To Your Health-Nov. 11, 2004

Hospice not for when there’s nothing left to do

By: Dr. Terry Shlimbaum
   November is National Hospice Month and a time when Hospice organizations across the nation focus on educating the public about the range of choices available when coping with life-limiting illness.
   As part of a broader national campaign launched by National Hospice and Palliative Care Organization, Hunterdon Hospice’s goal is to remind people that hospice is not about how you die, but it’s about how you live.
   "Public education is the key to dispelling the many myths that surround Hospice care," said Amy Sutton, volunteer coordinator at Hunterdon Hospice. "Our goal is to make it easier for people to talk about end-of-life issues so they can plan ahead regarding how they wish to live their life before they ever need our services. That is why we have developed a Speakers Bureau, to create a dialogue with individuals and groups in the community about Hospice care philosophy and the various services that are available to individuals, their family and/or caregivers."
   "Most people think hospice is what you do when there’s nothing left to do," added J. Donald Schumacher, president and CEO of the national organization. "That couldn’t be farther from the truth. Hospice provides a wide range of services to the family and patient that maximize quality of life and help people live as fully as possible, on their terms."
   Hospice uses an interdisciplinary team of health-care professionals and trained volunteers to provide pain management, symptom control, psychosocial support and spiritual care to patients and their families, coping with life-limiting illness.
   NHPCO reports the nation’s 3,300 hospice providers served one million patients last year. Hospices helped these people live with dignity, comfort and compassion.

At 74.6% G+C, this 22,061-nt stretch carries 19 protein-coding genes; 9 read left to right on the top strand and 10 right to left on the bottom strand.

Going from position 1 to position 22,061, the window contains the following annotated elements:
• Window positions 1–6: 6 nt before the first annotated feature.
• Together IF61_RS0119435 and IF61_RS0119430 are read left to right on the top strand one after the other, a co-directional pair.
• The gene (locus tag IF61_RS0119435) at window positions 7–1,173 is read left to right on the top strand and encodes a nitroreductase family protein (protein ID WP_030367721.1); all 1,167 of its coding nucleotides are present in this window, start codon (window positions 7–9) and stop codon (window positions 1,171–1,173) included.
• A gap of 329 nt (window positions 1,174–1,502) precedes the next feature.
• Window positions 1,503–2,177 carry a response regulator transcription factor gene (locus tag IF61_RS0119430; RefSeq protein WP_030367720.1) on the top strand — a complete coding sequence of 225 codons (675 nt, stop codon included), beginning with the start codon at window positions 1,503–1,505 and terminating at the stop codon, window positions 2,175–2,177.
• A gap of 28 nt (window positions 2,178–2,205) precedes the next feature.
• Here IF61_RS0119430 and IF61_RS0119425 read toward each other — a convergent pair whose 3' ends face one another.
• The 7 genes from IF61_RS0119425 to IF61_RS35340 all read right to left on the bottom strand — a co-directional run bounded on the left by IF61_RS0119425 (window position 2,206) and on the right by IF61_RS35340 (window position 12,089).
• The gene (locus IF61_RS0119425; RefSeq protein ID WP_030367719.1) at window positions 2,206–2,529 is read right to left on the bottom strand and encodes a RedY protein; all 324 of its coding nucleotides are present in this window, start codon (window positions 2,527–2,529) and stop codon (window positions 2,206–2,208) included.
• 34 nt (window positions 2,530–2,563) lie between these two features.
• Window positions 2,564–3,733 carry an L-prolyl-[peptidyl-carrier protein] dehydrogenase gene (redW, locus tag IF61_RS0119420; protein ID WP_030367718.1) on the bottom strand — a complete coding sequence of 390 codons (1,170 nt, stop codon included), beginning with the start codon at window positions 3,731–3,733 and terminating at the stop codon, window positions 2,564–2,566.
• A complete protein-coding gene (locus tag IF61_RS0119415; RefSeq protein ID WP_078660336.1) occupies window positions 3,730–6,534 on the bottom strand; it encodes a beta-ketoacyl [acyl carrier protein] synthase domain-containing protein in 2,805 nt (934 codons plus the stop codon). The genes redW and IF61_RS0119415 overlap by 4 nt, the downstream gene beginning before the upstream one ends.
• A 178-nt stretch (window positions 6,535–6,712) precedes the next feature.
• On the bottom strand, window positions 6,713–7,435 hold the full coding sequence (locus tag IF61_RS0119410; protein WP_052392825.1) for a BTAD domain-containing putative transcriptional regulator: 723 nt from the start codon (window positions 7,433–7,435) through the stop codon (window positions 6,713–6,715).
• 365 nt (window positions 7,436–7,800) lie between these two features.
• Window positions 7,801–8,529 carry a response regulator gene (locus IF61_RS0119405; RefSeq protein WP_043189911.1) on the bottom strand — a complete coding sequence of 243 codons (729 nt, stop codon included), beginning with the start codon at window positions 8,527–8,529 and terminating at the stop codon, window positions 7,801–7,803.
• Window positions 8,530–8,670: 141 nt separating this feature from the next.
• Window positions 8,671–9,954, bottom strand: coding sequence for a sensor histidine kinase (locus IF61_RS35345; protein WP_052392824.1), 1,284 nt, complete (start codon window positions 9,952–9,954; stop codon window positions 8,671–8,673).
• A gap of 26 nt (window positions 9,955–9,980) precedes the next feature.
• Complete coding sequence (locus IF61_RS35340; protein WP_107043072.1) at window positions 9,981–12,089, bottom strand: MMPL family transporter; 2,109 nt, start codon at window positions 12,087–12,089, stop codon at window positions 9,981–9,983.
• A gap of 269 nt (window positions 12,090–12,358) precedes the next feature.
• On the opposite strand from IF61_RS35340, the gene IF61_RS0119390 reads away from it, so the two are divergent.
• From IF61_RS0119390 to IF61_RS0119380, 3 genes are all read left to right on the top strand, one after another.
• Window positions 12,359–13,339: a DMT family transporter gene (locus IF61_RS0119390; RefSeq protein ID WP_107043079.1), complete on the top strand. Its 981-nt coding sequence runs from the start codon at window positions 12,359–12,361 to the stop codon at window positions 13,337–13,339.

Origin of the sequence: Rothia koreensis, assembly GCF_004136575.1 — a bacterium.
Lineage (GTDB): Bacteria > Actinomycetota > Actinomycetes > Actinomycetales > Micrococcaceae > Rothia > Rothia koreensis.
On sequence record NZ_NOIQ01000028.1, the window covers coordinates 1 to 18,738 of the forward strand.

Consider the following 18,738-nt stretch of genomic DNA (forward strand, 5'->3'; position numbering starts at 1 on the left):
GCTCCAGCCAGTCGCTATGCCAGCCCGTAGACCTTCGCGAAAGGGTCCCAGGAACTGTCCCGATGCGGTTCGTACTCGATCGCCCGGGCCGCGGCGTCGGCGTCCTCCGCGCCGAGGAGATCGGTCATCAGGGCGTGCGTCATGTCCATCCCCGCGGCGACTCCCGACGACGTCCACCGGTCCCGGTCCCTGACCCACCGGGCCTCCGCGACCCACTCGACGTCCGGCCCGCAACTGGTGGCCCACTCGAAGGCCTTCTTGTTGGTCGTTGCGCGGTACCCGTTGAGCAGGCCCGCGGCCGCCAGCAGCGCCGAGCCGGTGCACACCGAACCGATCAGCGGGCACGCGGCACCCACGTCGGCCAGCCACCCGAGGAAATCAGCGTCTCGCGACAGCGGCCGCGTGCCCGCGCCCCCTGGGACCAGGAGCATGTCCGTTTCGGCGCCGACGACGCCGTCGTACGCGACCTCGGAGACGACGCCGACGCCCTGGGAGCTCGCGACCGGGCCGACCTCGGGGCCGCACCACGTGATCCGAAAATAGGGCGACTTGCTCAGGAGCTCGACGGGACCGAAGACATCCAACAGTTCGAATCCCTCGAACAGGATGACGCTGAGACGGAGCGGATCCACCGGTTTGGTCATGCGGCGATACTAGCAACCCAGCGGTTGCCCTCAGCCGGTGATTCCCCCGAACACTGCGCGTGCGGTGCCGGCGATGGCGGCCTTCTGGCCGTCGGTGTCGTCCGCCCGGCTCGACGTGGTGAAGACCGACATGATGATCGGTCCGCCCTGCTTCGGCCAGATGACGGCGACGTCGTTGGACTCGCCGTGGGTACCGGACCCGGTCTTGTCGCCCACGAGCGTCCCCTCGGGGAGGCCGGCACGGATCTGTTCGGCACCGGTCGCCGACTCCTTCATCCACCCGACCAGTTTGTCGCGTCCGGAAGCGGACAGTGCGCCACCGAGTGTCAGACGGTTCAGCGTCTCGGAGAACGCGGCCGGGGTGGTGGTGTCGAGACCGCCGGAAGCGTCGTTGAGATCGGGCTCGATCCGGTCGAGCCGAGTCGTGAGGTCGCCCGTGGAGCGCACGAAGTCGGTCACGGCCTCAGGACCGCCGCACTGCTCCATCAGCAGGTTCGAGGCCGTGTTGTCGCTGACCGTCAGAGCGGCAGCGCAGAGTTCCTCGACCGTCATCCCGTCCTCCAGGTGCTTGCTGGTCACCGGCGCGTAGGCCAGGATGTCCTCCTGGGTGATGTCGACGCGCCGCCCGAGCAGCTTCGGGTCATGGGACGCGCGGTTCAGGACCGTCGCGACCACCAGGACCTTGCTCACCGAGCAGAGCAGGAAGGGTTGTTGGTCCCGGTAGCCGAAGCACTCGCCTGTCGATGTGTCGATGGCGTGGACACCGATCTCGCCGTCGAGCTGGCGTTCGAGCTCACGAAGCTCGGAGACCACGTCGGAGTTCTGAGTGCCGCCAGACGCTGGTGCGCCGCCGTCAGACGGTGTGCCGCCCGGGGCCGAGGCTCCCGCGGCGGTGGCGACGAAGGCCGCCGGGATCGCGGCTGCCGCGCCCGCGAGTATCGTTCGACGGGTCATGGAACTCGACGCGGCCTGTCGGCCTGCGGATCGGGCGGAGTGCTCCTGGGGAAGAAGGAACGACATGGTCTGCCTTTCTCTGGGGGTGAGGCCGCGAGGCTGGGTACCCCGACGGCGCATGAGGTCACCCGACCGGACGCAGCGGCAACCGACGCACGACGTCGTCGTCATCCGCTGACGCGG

Hospice is a covered benefit under Medicare, Medicaid in most states and most private insurance plans and HMOs.
   Hunterdon Hospice is committed to informing the community and local health care professionals about the benefits of hospice and palliative care.
   "National Hospice Month gives us the opportunity to raise awareness of the options of care available," said Anne Boyle, director of Hospice. "Far too many people wait until they are facing a health crisis to learn about care options. The best time to learn about end-of-life care is before it becomes a serious issue."
   The Hunterdon Hospice Speakers Bureau is offered free of charge and will help participants understand what hospice is, the services provided, when hospice or palliative care is appropriate and other vital health care issues all consumers should be familiar with. The importance of communicating your wishes to family and loved ones — early and often — will be emphasized and ways to help initiate these difficult discussions will be provided.
   To request someone from the Hunterdon Hospice Speakers Bureau come out to speak to your organization or for additional information about local resources, call Ms. Sutton at (908) 788-2573.